The Scottish government has published its report on the management trial conducted in Solway Firth cockle fishery, based on the study which place from 2013 to 2014.

In a statement the Scottish Government claimed the management study was able to develop and test a range of harvesting controls, develop a training scheme which improved health and safety awareness, test a new method of end- product analysis on seafood entering the food chain and raise awareness within local communities and conservation organisations of the potential for a low-impact sustainable fisheries model.

According to the study a single distribution centre offered a number of benefits for improving compliance and providing the opportunity for full product traceability.

However, the study was unable to test the full range of management approaches to the harvest of a commercial volume of cockles over a sustained period of time, due to disappointing catch weights.

“Today’s report provides a useful body of evidence which will support the continued development of sustainable management for this fishery,” said Cabinet Secretary for Rural Affairs, Food and the Environment Richard Lochhead.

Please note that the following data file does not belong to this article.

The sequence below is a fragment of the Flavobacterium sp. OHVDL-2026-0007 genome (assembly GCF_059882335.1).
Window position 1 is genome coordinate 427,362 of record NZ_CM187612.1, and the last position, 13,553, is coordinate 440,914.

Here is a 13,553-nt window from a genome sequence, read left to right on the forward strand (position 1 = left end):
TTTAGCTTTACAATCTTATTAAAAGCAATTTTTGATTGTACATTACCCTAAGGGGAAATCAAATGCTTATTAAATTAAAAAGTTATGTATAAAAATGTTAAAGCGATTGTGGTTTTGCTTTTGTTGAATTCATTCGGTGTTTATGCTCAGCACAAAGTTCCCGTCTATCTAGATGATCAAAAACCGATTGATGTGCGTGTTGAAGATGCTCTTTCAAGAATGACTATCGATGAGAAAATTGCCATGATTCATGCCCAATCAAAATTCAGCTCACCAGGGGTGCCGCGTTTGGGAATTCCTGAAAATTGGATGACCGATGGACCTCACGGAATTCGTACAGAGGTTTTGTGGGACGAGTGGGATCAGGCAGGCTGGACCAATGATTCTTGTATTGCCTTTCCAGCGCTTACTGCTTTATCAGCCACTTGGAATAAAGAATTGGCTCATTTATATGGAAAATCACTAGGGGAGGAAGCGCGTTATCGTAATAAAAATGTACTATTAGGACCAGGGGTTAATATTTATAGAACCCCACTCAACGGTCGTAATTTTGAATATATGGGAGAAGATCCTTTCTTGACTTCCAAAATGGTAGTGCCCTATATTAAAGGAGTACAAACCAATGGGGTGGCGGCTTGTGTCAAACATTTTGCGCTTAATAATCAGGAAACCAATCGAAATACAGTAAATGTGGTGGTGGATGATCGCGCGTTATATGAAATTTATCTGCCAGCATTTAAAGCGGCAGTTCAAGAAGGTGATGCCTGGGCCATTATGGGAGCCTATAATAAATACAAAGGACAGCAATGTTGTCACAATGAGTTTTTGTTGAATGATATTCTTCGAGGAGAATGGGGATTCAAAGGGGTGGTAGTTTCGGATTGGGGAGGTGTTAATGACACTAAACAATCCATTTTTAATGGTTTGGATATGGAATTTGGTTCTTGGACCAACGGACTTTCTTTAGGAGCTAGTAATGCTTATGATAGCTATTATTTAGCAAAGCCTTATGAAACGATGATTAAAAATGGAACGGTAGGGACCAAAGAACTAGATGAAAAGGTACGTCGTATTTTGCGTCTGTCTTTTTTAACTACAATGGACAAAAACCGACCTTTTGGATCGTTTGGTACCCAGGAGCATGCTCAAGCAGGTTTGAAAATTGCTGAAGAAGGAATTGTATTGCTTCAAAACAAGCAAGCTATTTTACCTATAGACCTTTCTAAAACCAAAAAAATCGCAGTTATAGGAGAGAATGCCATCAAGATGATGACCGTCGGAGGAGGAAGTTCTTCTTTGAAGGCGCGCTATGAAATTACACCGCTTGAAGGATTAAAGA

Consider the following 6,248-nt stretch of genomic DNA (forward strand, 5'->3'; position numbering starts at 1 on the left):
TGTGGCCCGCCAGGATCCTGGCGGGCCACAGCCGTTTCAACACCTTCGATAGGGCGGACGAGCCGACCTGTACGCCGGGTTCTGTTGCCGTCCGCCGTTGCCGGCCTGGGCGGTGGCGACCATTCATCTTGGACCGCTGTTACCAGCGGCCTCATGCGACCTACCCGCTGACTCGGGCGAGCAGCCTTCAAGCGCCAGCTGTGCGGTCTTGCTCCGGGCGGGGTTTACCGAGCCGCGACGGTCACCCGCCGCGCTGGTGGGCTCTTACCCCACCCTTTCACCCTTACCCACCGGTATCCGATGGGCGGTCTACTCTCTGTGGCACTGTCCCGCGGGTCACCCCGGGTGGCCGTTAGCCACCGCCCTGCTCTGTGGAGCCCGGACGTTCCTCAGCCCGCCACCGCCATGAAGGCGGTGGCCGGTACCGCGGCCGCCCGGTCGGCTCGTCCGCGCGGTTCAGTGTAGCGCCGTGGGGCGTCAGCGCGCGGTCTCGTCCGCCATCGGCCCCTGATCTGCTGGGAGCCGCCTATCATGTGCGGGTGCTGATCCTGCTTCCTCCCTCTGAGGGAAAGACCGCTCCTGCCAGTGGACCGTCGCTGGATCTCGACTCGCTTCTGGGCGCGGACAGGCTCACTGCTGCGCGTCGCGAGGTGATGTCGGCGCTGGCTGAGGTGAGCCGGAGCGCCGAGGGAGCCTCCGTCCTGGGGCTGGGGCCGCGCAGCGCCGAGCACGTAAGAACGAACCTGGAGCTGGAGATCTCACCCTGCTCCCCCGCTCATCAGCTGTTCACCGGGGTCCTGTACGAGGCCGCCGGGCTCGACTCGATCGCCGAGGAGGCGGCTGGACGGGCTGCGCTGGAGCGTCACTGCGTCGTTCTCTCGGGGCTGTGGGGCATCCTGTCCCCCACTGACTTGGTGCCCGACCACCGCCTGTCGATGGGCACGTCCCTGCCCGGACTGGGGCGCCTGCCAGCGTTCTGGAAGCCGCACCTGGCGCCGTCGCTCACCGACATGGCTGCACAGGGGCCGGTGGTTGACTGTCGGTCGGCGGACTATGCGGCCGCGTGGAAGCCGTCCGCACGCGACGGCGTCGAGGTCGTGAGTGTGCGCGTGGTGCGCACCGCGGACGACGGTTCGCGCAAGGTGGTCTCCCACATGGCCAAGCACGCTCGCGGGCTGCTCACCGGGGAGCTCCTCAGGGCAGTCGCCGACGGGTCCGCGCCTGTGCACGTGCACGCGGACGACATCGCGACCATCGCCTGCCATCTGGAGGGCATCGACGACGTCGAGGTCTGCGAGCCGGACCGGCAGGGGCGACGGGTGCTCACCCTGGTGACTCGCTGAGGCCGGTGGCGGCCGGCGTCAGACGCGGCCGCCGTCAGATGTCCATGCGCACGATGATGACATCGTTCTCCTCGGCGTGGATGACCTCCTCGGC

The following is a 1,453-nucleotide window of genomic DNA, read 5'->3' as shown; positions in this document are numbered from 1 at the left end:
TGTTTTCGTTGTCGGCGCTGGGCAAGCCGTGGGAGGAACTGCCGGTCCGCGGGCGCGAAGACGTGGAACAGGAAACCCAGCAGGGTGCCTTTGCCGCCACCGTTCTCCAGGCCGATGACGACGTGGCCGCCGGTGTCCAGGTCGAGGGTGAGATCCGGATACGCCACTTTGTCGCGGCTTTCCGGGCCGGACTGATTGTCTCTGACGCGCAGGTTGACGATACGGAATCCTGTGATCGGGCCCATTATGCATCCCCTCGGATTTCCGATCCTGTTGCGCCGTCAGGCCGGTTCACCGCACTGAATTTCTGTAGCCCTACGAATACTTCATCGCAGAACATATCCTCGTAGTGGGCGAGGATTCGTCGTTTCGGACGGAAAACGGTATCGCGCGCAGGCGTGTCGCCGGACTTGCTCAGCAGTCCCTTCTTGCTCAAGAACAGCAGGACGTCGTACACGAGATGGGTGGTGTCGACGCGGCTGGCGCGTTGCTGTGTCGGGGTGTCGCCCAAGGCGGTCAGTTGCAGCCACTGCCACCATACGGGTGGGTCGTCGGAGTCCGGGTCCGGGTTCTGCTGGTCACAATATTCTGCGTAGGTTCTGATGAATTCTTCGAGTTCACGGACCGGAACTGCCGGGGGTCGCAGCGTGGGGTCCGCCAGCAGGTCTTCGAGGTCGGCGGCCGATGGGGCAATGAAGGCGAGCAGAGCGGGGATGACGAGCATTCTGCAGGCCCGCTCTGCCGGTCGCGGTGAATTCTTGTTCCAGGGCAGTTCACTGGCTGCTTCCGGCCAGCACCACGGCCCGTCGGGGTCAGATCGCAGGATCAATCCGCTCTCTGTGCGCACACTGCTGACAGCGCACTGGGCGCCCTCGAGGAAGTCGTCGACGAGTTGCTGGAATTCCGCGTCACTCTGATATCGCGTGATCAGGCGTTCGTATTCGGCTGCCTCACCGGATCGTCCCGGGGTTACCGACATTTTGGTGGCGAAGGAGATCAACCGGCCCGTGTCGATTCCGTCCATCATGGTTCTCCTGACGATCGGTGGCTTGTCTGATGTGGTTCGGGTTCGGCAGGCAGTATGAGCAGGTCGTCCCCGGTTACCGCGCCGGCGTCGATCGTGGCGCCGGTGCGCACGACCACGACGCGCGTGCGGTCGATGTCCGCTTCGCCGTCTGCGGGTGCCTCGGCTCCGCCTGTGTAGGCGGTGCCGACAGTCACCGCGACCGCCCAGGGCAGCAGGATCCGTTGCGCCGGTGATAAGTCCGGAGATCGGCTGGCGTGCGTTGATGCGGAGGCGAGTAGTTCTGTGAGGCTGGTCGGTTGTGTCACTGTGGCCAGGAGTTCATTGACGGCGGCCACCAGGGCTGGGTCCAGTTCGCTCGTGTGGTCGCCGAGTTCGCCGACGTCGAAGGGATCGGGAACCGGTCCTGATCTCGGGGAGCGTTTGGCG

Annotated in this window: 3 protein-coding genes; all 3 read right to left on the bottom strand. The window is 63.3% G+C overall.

“To build on this evidence we plan to conduct further a further scientific study later this year and will soon be seeking partners to assist us to gather the required data. This will involve some further fishing opportunities if science supports that.

“Our overarching aim remains a fishery in the Solway that is safe, sustainable and offers local benefits for years to come and we are considering the management regime that would be required to support a safe and sustainable cockle fishery.”

Solway Firth cockle fishery’s report can be viewed in full here: